Chinese Americans were essential in the development of Oakland, and the city served as an important destination for Chinese immigrants after the Gold Rush.
From the 1850s to the 1870s, Chinese established at least five communities on the east shore of the bay: at the foot of Castro Street in West Oakland, on San Pablo Avenue between 19th Street and 22nd Street, at Telegraph Avenue and 14th Street, at Washington Street and 14th Street, and at Webster Street and 8th Street. 1
The Chinese American communities had tumultuous beginnings. An economic downturn in the 1870s and a labor surplus after the transcontinental railroad was finished fueled anti-Chinese sentiment throughout California.
On May 27, 1876 Dr. C. C. O'Donnell, President of the Fourth Ward Anti-Coolie Club delivered an anti-Chinese address which upset residents of Chinatown. In response the Oakland police department cordoned off the area in an effort to minimize violence. Unfortunately, sentiments of groups like the anti-Coolie Club became national policy in 1882 when Congress passed the Chinese Exclusion Act. 1
Of the five Chinese settlements in Oakland, one burned down mysteriously and two others were forced to relocate. 1
The community at 19th Street and San Pablo Avenue was designated Oakland's official Chinatown by the city fathers. The neighborhood was on the outskirts of the city but later became more valuable as development spread uptown, and the Chinese were forced out. 1
Some Chinese moved to West Grand Avenue and settled with other newcomers along rail lines, but more put down roots at 8th and Webster, the spot that would become the hub of Oakland's Chinatown. 1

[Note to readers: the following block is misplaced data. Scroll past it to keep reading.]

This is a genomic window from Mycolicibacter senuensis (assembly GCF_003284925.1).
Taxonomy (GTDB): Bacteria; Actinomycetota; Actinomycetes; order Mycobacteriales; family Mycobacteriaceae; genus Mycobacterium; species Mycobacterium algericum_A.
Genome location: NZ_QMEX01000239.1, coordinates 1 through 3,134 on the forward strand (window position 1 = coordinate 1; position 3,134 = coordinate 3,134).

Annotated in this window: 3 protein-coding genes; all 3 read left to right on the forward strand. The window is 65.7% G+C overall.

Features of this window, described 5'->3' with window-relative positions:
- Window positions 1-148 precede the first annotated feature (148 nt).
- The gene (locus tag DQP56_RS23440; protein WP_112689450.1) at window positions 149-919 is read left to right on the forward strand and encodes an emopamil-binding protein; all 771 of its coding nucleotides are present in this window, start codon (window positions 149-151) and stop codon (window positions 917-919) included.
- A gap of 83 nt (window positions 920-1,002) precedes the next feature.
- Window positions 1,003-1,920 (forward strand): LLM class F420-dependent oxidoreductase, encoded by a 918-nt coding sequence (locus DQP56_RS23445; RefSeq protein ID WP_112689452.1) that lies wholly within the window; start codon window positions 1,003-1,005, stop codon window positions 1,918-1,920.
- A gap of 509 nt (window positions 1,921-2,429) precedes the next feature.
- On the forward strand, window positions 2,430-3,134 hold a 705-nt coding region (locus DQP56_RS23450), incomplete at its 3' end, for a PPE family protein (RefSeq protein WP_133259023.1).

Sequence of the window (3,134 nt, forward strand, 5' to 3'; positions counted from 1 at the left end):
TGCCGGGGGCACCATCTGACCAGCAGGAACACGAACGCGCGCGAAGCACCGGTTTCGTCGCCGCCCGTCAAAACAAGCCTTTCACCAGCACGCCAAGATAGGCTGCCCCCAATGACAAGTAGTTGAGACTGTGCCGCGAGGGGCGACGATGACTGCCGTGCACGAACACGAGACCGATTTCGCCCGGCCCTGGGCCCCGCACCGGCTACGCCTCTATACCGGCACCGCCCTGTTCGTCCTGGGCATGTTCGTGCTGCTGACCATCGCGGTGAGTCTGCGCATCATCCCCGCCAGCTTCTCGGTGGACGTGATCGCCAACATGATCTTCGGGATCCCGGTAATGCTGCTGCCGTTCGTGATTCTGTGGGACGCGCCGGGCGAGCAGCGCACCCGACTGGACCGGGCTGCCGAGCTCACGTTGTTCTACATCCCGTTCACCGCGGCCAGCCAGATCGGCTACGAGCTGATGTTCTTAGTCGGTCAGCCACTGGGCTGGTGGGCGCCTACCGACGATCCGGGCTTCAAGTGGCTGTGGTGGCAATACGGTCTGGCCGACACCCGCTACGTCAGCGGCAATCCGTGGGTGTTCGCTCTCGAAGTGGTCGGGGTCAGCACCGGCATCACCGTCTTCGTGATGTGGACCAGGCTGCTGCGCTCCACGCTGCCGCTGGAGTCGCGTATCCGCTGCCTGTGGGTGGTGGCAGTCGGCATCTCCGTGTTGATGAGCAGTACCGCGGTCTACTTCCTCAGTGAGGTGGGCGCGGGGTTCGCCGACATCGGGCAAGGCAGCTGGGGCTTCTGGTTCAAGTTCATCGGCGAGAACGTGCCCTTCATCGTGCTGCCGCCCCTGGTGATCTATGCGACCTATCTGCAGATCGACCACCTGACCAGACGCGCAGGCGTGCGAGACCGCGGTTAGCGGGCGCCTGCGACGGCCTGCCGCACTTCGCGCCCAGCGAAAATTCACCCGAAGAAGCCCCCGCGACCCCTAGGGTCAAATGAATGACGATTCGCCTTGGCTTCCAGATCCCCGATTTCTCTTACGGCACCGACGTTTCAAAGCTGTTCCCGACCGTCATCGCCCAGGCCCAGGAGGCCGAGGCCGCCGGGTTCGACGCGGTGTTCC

The neighborhood flourished as Chinese were attracted to the East Bay's climate, fertile soil and growing economy. Chinese built dams in the East Bay hills and took low-paying factory and railroad jobs. They grew fruits and vegetables and peddled their produce throughout the East Bay from pole baskets and later from trucks. 1
An article in 1889 noted that Chinatown was shrinking. Buildings near 1st and Market were razed and the only parts of Chinatown that were left were those blocks in the very center of the city: the block bounded by Webster and Franklin and 8th and 9th. The article also notes that fifteen years earlier there had been 3 times as many Chinese people in the city. The article speculated that the Japanese population was displacing the Chinese one. 3
San Francisco's Chinatown was virtually destroyed in the 1906 earthquake. Numerous residents fled San Francisco for Oakland and the East Bay, including former residents of its Chinatown. A 1906 Tribune article said that there were over 20,000 SF Chinatown refugees in Oakland, plus 3,000 in Sacramento, and 1,000 each in Stockton and Fresno. 4 A camp for them was set up near Lake Merritt (the above map says 4th and Madison, which was near the then much wider channel between the lake and the estuary). While much was made of Oakland's response to earthquake refugees in general, the former SF Chinatown residents were not welcomed with open arms. One exception was Lew Hing, owner of the Pacific Coast Canning Company. He welcomed refugees onto the grounds of the cannery, purchased tents, and hired cooks.
As with earthquake refugees in general, many of the SF Chinatown refugees ended up staying in Oakland even after San Francisco rebuilt.
[Lots of work needed. This page quotes too much verbatim from reference 1. In addition, "14th and Telegraph" is an address that doesn't exist, even though ref 1 says that.]
...Learn more about Chinatown today.
Pages tagged “Chinese American history”
Links and References
- Oakland Native Son Gives Light to Obscure Story
OAKLAND NEWS: The Size of Chinatown Decreasing San Francisco Chronicle December 16, 1889
Over 20,000 Chinese Are Now in Oakland Oakland Tribune April 22, 1906